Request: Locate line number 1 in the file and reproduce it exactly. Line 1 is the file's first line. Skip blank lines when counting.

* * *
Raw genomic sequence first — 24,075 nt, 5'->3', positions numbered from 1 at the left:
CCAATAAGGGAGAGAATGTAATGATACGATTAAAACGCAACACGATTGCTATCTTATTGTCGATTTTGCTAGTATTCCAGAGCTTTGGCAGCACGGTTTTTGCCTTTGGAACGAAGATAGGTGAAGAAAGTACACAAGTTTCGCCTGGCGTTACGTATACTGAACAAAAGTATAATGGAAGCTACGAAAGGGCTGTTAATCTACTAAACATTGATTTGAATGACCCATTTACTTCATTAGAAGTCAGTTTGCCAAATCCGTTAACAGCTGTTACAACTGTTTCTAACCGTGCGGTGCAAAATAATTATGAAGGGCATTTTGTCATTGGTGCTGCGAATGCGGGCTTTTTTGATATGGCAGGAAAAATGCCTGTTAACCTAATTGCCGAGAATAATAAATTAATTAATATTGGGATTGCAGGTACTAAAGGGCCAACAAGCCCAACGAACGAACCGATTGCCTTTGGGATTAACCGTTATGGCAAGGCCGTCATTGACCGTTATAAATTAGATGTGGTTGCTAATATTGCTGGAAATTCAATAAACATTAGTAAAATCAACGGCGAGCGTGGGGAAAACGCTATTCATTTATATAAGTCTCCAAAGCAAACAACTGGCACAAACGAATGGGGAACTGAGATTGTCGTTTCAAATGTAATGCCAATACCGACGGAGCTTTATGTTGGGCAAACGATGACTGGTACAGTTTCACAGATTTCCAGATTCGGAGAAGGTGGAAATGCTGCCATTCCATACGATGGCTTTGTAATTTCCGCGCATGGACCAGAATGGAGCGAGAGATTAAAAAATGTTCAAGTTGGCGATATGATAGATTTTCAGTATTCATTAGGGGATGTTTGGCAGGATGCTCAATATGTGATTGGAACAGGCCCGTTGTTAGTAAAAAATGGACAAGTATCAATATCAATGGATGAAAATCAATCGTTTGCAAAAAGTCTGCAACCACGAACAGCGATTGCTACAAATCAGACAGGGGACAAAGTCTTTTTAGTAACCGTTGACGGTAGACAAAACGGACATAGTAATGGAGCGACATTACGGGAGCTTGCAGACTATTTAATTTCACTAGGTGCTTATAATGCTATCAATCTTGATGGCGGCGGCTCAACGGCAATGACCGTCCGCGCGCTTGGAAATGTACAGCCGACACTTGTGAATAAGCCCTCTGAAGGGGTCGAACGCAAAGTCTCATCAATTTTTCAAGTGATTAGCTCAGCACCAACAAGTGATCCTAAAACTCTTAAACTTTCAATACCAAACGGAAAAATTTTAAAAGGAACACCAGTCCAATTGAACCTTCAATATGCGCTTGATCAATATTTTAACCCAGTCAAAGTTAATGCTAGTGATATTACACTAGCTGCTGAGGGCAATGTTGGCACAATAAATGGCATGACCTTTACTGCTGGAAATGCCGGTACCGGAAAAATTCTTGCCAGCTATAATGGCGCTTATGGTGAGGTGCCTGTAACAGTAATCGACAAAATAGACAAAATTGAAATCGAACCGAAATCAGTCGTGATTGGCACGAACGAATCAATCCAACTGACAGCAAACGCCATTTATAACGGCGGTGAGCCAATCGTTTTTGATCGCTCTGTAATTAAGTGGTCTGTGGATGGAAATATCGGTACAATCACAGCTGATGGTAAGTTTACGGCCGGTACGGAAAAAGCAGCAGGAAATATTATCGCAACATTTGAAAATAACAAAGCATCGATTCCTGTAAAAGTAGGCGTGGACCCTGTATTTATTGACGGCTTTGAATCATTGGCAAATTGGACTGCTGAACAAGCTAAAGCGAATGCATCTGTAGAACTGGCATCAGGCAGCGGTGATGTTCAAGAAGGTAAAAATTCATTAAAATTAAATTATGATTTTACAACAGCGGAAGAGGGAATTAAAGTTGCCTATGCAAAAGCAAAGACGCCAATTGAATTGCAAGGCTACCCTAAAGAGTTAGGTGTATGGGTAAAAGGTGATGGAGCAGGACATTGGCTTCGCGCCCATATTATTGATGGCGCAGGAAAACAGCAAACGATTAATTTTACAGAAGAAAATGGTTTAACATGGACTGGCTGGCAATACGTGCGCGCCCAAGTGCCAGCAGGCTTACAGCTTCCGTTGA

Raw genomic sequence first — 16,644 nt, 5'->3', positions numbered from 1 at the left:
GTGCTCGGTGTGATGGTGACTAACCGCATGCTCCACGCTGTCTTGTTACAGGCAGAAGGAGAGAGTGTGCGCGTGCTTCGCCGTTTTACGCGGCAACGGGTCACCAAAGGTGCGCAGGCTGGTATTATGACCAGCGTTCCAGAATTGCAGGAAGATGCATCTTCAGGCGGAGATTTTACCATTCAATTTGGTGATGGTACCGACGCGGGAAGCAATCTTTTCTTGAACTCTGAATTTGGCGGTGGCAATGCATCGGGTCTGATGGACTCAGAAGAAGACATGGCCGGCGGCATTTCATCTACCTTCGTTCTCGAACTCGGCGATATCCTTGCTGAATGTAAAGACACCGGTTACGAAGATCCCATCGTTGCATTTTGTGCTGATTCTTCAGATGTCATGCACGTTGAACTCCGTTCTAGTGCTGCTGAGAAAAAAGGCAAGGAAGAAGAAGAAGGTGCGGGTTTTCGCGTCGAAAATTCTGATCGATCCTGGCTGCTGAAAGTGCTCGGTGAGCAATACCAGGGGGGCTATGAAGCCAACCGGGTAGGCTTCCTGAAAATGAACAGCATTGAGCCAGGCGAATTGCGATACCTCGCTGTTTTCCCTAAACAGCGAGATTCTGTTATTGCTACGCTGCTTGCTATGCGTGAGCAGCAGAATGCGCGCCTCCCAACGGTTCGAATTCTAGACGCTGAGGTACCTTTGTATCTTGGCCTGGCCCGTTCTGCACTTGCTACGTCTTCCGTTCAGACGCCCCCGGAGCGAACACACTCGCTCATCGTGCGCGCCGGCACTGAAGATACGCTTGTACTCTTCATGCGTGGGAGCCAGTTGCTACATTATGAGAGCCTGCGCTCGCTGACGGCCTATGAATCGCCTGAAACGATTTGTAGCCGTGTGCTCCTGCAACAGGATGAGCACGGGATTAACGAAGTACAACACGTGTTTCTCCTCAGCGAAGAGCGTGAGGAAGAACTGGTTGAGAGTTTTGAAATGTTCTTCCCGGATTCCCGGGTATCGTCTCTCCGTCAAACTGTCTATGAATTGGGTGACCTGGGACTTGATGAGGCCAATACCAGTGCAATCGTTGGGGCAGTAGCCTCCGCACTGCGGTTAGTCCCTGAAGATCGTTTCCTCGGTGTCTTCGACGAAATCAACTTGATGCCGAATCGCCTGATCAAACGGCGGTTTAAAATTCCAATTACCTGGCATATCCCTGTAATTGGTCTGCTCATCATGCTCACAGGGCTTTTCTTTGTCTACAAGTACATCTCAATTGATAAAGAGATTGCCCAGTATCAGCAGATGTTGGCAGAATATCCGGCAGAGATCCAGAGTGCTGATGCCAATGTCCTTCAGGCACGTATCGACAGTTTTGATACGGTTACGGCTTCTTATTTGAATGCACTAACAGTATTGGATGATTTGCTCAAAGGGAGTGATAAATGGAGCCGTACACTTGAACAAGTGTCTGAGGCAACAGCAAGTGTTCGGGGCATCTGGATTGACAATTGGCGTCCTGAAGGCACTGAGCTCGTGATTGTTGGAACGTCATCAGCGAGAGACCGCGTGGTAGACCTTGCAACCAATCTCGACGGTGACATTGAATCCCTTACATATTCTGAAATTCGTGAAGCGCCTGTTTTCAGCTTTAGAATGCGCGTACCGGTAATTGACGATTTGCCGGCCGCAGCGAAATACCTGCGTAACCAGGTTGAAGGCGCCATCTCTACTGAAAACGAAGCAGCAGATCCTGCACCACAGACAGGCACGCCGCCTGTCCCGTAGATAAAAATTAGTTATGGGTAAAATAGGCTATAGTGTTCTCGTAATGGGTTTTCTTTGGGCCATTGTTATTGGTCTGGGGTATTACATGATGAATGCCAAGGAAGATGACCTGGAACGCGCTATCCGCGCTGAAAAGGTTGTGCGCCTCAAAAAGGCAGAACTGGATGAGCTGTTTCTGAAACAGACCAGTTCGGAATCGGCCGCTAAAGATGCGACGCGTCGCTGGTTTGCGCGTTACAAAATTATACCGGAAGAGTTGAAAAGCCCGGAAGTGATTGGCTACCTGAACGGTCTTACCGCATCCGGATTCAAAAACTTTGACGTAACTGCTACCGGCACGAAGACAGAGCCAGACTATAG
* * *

Raw genomic sequence first — 24,075 nt, 5'->3', positions numbered from 1 at the left: